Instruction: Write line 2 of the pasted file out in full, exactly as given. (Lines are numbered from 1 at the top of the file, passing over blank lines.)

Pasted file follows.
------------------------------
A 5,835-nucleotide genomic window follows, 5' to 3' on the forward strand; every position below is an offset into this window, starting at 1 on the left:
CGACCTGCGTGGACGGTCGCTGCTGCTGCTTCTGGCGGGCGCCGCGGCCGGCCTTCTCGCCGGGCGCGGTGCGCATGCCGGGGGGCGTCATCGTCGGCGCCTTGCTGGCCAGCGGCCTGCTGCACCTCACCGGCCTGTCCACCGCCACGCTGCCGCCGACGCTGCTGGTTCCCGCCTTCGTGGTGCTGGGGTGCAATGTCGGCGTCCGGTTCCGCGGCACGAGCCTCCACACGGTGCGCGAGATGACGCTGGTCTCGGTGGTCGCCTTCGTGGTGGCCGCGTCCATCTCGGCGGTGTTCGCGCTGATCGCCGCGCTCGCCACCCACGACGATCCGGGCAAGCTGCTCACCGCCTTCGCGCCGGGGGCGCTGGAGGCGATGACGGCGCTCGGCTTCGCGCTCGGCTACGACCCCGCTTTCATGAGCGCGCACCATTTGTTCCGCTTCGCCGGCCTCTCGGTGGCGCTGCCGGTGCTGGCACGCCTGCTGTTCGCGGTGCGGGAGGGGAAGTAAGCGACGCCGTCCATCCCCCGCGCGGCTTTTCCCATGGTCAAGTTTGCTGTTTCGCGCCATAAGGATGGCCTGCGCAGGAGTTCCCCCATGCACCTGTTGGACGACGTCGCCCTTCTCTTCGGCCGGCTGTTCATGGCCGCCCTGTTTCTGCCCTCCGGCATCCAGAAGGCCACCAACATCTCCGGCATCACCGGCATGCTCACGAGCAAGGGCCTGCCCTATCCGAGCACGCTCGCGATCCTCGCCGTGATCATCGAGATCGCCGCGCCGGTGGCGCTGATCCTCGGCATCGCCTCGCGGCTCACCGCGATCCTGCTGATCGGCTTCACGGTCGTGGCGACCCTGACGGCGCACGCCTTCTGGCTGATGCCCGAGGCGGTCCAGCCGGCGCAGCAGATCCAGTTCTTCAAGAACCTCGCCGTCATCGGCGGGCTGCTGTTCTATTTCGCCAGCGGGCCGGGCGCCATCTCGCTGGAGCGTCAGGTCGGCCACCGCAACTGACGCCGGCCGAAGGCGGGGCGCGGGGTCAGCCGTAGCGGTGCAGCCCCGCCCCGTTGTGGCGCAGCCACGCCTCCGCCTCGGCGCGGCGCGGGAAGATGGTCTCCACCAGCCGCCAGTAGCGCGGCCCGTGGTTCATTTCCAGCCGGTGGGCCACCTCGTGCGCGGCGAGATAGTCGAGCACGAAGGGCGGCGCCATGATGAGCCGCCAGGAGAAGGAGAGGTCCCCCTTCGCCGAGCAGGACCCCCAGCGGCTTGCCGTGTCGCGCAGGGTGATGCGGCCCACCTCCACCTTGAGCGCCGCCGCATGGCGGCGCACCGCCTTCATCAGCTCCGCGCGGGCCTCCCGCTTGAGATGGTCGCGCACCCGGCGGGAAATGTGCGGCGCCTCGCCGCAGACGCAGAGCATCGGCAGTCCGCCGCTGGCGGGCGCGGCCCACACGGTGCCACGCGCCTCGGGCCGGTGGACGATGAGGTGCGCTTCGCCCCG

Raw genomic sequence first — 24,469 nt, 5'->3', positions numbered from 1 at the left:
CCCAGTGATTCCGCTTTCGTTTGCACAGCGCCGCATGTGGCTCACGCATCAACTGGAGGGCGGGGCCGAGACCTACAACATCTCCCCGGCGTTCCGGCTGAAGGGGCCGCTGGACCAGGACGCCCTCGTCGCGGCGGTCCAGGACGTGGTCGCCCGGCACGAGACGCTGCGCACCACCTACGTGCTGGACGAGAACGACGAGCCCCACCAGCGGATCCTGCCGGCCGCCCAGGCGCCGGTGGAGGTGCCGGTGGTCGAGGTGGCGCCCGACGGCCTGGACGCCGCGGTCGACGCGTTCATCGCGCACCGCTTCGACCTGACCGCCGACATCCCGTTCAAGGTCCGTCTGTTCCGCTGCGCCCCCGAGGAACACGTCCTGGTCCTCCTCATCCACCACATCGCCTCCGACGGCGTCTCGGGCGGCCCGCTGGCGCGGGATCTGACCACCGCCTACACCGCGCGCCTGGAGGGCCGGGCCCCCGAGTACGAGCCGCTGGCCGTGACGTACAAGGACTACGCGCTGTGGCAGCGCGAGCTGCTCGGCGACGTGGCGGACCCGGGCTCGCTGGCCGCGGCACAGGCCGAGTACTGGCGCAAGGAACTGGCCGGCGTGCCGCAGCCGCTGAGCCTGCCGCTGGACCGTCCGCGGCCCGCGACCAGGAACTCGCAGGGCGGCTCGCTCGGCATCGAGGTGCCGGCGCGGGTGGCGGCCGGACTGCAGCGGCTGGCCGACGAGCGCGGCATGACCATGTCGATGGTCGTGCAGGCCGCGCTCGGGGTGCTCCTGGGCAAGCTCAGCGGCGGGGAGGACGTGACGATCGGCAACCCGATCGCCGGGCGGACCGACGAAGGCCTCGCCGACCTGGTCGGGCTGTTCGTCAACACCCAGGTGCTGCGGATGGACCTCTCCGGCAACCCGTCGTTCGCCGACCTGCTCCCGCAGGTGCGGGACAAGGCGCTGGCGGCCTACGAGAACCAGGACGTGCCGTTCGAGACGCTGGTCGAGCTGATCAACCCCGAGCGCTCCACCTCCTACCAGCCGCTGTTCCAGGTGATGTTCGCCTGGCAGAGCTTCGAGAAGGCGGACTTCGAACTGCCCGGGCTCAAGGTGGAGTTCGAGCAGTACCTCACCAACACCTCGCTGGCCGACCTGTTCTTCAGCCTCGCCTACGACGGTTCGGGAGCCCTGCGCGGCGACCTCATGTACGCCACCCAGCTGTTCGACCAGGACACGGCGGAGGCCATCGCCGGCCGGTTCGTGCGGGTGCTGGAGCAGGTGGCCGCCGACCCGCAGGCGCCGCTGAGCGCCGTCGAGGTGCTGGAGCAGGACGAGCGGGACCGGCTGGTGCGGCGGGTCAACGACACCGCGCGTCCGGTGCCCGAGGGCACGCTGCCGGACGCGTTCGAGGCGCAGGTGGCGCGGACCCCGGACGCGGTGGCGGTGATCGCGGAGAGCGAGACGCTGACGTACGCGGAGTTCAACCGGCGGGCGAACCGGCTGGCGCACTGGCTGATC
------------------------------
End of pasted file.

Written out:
CGACCTGCGTGGACGGTCGCTGCTGCTGCTTCTGGCGGGCGCCGCGGCCGGCCTTCTCGCCGGGCGCGGTGCGCATGCCGGGGGGCGTCATCGTCGGCGCCTTGCTGGCCAGCGGCCTGCTGCACCTCACCGGCCTGTCCACCGCCACGCTGCCGCCGACGCTGCTGGTTCCCGCCTTCGTGGTGCTGGGGTGCAATGTCGGCGTCCGGTTCCGCGGCACGAGCCTCCACACGGTGCGCGAGATGACGCTGGTCTCGGTGGTCGCCTTCGTGGTGGCCGCGTCCATCTCGGCGGTGTTCGCGCTGATCGCCGCGCTCGCCACCCACGACGATCCGGGCAAGCTGCTCACCGCCTTCGCGCCGGGGGCGCTGGAGGCGATGACGGCGCTCGGCTTCGCGCTCGGCTACGACCCCGCTTTCATGAGCGCGCACCATTTGTTCCGCTTCGCCGGCCTCTCGGTGGCGCTGCCGGTGCTGGCACGCCTGCTGTTCGCGGTGCGGGAGGGGAAGTAAGCGACGCCGTCCATCCCCCGCGCGGCTTTTCCCATGGTCAAGTTTGCTGTTTCGCGCCATAAGGATGGCCTGCGCAGGAGTTCCCCCATGCACCTGTTGGACGACGTCGCCCTTCTCTTCGGCCGGCTGTTCATGGCCGCCCTGTTTCTGCCCTCCGGCATCCAGAAGGCCACCAACATCTCCGGCATCACCGGCATGCTCACGAGCAAGGGCCTGCCCTATCCGAGCACGCTCGCGATCCTCGCCGTGATCATCGAGATCGCCGCGCCGGTGGCGCTGATCCTCGGCATCGCCTCGCGGCTCACCGCGATCCTGCTGATCGGCTTCACGGTCGTGGCGACCCTGACGGCGCACGCCTTCTGGCTGATGCCCGAGGCGGTCCAGCCGGCGCAGCAGATCCAGTTCTTCAAGAACCTCGCCGTCATCGGCGGGCTGCTGTTCTATTTCGCCAGCGGGCCGGGCGCCATCTCGCTGGAGCGTCAGGTCGGCCACCGCAACTGACGCCGGCCGAAGGCGGGGCGCGGGGTCAGCCGTAGCGGTGCAGCCCCGCCCCGTTGTGGCGCAGCCACGCCTCCGCCTCGGCGCGGCGCGGGAAGATGGTCTCCACCAGCCGCCAGTAGCGCGGCCCGTGGTTCATTTCCAGCCGGTGGGCCACCTCGTGCGCGGCGAGATAGTCGAGCACGAAGGGCGGCGCCATGATGAGCCGCCAGGAGAAGGAGAGGTCCCCCTTCGCCGAGCAGGACCCCCAGCGGCTTGCCGTGTCGCGCAGGGTGATGCGGCCCACCTCCACCTTGAGCGCCGCCGCATGGCGGCGCACCGCCTTCATCAGCTCCGCGCGGGCCTCCCGCTTGAGATGGTCGCGCACCCGGCGGGAAATGTGCGGCGCCTCGCCGCAGACGCAGAGCATCGGCAGTCCGCCGCTGGCGGGCGCGGCCCACACGGTGCCACGCGCCTCGGGCCGGTGGACGATGAGGTGCGCTTCGCCCCG